- Step Up Transformer: Generator usually produces electricity with a low voltage. In order for a transmission line to carry the electricity efficiently over long distances, the lower generator voltage is increased to a higher transmission voltage by step-up Transformer. The higher voltage reduces the magnitude of current (I) therefore heat losses are reduced to a significant value. There is more loss at a Higher voltage between earth and transmission line. This loss in Corona discharge, however, this loss can be minimized if diameter of the transmission line is increased and the problem-related weight can be reduced by making conductor hollow.
*Corona discharge is a process in which the surrounding air becomes conductive due to ionization of the gas at high voltage and these iron conduct electric current to the earth.
- Grid High Voltage transmission line: Grid transmission lines, usually supported by tall metal Tower, carry High Voltage electricity over long distances. The long thick cable of the transmission line is made of copper or aluminum because they have low resistance. As we know that the higher the resistance of a wire, the warmer is it gest. So, some of the electrical energy is lost because it is changed into heat energy thus, in spite of high current, High Voltage transmission lines are used to carry electricity over long distances to a substation.
- Terminal station: Terminal station control power flow on-grid transmission line and reduce the great voltage to sub-transmission voltage.
- Sub transmission lines: Sub transmission lines go into substation near businesses, factories, and homes. Here, the Transformer can change the very High Voltage electricity back into lower voltage electricity.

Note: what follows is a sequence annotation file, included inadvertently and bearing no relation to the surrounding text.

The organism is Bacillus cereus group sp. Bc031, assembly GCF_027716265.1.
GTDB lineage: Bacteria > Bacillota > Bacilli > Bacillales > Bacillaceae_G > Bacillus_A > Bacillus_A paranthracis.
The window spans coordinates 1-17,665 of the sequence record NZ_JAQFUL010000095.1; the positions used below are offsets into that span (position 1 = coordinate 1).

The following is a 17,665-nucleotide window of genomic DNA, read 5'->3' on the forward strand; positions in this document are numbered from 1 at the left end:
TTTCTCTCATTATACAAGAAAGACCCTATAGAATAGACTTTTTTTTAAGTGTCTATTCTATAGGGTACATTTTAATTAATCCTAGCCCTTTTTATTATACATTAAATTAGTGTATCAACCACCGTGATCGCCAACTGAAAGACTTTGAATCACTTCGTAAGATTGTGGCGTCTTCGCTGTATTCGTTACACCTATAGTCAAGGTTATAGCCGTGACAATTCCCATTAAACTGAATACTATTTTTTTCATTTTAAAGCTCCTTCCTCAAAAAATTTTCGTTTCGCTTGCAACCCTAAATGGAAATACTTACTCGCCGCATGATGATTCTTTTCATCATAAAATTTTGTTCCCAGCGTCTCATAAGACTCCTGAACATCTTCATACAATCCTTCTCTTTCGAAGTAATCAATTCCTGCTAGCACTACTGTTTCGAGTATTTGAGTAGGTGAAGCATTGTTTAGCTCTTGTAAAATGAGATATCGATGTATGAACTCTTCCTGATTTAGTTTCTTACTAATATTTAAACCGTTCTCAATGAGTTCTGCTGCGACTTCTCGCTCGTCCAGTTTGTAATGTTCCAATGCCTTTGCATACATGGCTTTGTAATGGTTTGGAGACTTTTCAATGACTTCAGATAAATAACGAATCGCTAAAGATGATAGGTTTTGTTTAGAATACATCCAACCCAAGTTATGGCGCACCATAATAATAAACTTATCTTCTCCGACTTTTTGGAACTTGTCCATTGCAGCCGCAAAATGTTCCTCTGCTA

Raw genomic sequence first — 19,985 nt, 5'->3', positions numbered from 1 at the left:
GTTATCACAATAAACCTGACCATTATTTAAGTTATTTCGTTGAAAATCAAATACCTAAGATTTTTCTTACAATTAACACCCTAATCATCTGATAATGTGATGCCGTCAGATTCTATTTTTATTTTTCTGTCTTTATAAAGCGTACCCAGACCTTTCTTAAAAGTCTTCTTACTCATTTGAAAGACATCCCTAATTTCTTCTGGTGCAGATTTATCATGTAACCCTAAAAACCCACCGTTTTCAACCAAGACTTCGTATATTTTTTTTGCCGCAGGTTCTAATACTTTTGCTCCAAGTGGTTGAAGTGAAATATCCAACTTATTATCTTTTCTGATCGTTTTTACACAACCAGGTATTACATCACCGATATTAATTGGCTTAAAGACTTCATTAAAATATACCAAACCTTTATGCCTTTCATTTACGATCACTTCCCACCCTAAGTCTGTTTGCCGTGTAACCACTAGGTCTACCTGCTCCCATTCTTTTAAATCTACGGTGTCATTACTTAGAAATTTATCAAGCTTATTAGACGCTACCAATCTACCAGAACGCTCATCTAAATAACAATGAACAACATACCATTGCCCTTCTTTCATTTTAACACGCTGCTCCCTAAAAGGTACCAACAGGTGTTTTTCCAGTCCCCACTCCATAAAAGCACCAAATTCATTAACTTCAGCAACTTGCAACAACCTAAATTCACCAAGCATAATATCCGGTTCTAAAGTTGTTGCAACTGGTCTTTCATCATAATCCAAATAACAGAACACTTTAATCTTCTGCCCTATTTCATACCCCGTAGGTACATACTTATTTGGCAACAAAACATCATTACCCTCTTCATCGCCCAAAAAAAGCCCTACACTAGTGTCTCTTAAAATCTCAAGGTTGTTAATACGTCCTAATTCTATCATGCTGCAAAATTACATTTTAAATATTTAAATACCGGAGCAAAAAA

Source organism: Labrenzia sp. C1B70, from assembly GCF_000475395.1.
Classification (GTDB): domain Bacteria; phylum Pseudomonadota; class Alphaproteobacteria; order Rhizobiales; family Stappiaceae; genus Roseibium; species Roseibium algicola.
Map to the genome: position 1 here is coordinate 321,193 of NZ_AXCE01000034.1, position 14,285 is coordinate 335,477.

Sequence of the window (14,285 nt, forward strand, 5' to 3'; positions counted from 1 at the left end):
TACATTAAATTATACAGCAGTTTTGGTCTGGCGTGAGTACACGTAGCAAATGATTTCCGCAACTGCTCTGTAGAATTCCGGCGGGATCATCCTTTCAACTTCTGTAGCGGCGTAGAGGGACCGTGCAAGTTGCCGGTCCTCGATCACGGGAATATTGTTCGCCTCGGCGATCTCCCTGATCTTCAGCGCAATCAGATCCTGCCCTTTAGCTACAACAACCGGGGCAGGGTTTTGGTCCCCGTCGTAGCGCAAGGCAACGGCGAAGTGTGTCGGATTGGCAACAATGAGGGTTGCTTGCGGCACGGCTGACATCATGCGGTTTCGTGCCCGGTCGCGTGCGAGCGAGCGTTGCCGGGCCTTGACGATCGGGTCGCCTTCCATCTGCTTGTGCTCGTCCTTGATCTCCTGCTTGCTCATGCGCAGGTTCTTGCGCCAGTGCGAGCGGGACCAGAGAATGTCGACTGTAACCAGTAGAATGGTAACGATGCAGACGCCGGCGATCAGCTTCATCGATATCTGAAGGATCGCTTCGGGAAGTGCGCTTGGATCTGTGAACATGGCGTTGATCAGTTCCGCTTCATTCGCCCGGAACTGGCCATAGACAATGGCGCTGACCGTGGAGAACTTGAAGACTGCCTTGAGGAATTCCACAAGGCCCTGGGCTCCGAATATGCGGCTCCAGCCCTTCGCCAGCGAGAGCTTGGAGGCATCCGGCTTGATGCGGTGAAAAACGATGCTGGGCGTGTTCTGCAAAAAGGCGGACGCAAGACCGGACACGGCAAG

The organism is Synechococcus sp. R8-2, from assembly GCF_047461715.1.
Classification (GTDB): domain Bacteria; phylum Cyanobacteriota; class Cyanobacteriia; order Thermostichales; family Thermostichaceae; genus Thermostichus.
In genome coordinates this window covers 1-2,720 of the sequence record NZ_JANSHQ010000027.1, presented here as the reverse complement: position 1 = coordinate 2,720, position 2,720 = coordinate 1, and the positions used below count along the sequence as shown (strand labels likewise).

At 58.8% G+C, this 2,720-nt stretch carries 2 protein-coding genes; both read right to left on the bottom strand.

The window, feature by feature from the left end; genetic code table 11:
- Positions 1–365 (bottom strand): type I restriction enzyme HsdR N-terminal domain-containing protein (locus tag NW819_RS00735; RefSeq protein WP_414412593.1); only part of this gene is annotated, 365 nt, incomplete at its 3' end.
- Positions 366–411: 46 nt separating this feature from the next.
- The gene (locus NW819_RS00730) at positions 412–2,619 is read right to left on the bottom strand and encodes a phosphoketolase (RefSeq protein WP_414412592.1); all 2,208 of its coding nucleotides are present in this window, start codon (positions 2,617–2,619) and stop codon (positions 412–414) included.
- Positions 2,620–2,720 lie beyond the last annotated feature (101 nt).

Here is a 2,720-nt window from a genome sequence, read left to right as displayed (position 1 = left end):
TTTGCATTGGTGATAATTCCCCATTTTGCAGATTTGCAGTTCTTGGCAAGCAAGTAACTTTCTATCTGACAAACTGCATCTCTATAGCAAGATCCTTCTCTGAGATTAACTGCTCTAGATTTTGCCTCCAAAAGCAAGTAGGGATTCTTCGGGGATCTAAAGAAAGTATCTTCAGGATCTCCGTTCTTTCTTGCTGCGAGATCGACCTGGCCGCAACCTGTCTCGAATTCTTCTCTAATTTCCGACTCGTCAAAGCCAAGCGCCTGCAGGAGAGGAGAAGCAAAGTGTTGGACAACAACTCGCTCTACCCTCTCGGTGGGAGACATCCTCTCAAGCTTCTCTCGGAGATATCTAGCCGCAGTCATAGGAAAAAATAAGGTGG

Environmental impact of hydropower sources
Hydropower does not pollute the water or the air. however, these facilities can have a large environmental impact on land wildlife and life cycle.
The size of the reservoir used by a hydroelectric project can vary widely. It depends largely on the size of the hydro-electrical generator and the topography of the land. Hydroelectric plants in flat areas tend to require much more land than those in the hilly area or Valley where deeper reservoir can hold more volume of water in a small space.
Land used for a hydroelectric reservoir has severe environmental impacts: it destroys forest, wildlife habitat, agricultural land, and Scenic land.
- Direct impact on aquatic (Sea, river) ecosystem: Hydroelectric reservoir are used for multiple purposes, such as agriculture irrigation, flood control, and Recreation, etc. Thus, not all wildlife impacts associated with them can we directly attributed to hydroelectric power. However, hydro-electric facilities can have a major impact on aquatic ecosystem. For example, fish and other underwater organisms can we injured and killed by turbine blades.